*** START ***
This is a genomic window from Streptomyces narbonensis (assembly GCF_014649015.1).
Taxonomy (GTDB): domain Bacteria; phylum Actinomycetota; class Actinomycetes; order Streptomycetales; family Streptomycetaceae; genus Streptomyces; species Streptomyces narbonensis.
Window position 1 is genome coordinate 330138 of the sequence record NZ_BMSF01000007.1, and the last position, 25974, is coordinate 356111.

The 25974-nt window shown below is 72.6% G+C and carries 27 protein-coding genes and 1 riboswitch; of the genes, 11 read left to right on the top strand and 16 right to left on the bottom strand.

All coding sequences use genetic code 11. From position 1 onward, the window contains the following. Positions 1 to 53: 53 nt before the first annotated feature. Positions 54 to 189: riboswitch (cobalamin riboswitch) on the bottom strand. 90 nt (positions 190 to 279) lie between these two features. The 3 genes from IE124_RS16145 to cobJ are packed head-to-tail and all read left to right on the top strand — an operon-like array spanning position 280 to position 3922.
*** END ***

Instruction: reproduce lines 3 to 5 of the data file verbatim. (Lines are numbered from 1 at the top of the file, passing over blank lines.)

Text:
Window position 1 is genome coordinate 330138 of the sequence record NZ_BMSF01000007.1, and the last position, 25974, is coordinate 356111.

The 25974-nt window shown below is 72.6% G+C and carries 27 protein-coding genes and 1 riboswitch; of the genes, 11 read left to right on the top strand and 16 right to left on the bottom strand.

All coding sequences use genetic code 11. From position 1 onward, the window contains the following. Positions 1 to 53: 53 nt before the first annotated feature. Positions 54 to 189: riboswitch (cobalamin riboswitch) on the bottom strand. 90 nt (positions 190 to 279) lie between these two features. The 3 genes from IE124_RS16145 to cobJ are packed head-to-tail and all read left to right on the top strand — an operon-like array spanning position 280 to position 3922.